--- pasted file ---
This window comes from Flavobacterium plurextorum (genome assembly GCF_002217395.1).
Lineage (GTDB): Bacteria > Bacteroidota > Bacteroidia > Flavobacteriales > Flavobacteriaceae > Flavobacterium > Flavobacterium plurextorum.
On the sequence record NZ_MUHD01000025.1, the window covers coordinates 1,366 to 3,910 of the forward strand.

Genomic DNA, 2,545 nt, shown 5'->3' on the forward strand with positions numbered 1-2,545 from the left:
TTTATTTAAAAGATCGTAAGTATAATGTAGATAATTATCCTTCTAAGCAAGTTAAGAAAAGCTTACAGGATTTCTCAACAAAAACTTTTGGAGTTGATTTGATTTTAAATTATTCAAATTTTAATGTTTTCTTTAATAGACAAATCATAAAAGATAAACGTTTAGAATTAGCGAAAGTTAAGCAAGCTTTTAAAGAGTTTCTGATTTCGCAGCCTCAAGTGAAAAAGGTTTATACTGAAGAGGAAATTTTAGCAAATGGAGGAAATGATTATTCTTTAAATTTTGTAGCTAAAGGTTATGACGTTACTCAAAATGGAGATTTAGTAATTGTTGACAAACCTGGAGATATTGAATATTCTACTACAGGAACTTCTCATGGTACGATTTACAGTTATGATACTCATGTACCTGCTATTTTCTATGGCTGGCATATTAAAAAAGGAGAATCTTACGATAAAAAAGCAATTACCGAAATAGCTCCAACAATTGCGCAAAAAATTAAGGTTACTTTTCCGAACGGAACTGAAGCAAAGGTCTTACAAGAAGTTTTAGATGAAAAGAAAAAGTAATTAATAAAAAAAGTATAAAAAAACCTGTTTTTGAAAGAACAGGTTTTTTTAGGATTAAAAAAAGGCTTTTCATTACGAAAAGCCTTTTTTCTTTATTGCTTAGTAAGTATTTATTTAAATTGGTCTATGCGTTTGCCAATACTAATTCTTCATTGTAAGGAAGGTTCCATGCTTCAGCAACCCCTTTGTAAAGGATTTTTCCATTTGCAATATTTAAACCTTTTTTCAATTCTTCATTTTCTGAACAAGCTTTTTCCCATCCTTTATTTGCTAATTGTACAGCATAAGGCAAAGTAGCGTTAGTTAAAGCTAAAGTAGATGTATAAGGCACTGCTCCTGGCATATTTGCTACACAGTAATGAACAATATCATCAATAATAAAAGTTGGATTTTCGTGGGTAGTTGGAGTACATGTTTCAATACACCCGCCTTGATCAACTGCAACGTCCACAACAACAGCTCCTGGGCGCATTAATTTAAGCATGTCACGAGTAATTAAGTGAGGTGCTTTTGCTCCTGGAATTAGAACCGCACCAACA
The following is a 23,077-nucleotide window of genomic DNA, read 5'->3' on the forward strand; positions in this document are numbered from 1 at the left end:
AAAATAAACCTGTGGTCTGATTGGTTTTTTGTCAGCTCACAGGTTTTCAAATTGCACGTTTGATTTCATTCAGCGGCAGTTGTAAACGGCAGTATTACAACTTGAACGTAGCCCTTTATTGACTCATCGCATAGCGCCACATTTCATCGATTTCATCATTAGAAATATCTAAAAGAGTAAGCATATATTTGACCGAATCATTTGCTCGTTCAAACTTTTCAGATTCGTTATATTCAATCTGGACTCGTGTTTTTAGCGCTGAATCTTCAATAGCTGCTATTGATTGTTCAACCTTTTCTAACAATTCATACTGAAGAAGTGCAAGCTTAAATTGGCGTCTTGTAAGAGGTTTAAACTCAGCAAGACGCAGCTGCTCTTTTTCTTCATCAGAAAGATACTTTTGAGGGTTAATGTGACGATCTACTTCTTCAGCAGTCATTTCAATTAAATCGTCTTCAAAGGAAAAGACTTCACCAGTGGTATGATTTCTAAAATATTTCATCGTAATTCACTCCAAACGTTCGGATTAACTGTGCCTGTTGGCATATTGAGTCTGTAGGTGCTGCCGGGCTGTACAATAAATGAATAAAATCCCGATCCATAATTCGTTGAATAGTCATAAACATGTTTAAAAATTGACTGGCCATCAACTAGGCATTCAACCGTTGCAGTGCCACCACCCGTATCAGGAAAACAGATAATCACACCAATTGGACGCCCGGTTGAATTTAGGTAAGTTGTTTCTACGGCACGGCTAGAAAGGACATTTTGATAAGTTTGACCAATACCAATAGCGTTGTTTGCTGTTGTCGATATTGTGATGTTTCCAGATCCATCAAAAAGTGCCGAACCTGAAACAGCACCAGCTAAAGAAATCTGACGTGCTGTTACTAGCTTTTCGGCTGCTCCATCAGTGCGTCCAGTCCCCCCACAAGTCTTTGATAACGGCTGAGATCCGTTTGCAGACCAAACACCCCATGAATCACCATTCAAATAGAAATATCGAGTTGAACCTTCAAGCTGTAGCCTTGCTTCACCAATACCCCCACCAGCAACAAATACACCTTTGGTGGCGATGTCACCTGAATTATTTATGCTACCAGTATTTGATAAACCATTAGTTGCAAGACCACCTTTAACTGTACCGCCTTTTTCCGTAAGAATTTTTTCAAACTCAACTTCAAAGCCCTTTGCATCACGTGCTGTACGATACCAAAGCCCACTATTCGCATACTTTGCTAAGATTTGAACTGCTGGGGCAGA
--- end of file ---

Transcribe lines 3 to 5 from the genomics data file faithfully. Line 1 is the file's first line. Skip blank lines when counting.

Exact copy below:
On the sequence record NZ_MUHD01000025.1, the window covers coordinates 1,366 to 3,910 of the forward strand.

Genomic DNA, 2,545 nt, shown 5'->3' on the forward strand with positions numbered 1-2,545 from the left:
TTTATTTAAAAGATCGTAAGTATAATGTAGATAATTATCCTTCTAAGCAAGTTAAGAAAAGCTTACAGGATTTCTCAACAAAAACTTTTGGAGTTGATTTGATTTTAAATTATTCAAATTTTAATGTTTTCTTTAATAGACAAATCATAAAAGATAAACGTTTAGAATTAGCGAAAGTTAAGCAAGCTTTTAAAGAGTTTCTGATTTCGCAGCCTCAAGTGAAAAAGGTTTATACTGAAGAGGAAATTTTAGCAAATGGAGGAAATGATTATTCTTTAAATTTTGTAGCTAAAGGTTATGACGTTACTCAAAATGGAGATTTAGTAATTGTTGACAAACCTGGAGATATTGAATATTCTACTACAGGAACTTCTCATGGTACGATTTACAGTTATGATACTCATGTACCTGCTATTTTCTATGGCTGGCATATTAAAAAAGGAGAATCTTACGATAAAAAAGCAATTACCGAAATAGCTCCAACAATTGCGCAAAAAATTAAGGTTACTTTTCCGAACGGAACTGAAGCAAAGGTCTTACAAGAAGTTTTAGATGAAAAGAAAAAGTAATTAATAAAAAAAGTATAAAAAAACCTGTTTTTGAAAGAACAGGTTTTTTTAGGATTAAAAAAAGGCTTTTCATTACGAAAAGCCTTTTTTCTTTATTGCTTAGTAAGTATTTATTTAAATTGGTCTATGCGTTTGCCAATACTAATTCTTCATTGTAAGGAAGGTTCCATGCTTCAGCAACCCCTTTGTAAAGGATTTTTCCATTTGCAATATTTAAACCTTTTTTCAATTCTTCATTTTCTGAACAAGCTTTTTCCCATCCTTTATTTGCTAATTGTACAGCATAAGGCAAAGTAGCGTTAGTTAAAGCTAAAGTAGATGTATAAGGCACTGCTCCTGGCATATTTGCTACACAGTAATGAACAATATCATCAATAATAAAAGTTGGATTTTCGTGGGTAGTTGGAGTACATGTTTCAATACACCCGCCTTGATCAACTGCAACGTCCACAACAACAGCTCCTGGGCGCATTAATTTAAGCATGTCACGAGTAATTAAGTGAGGTGCTTTTGCTCCTGGAATTAGAACCGCACCAACA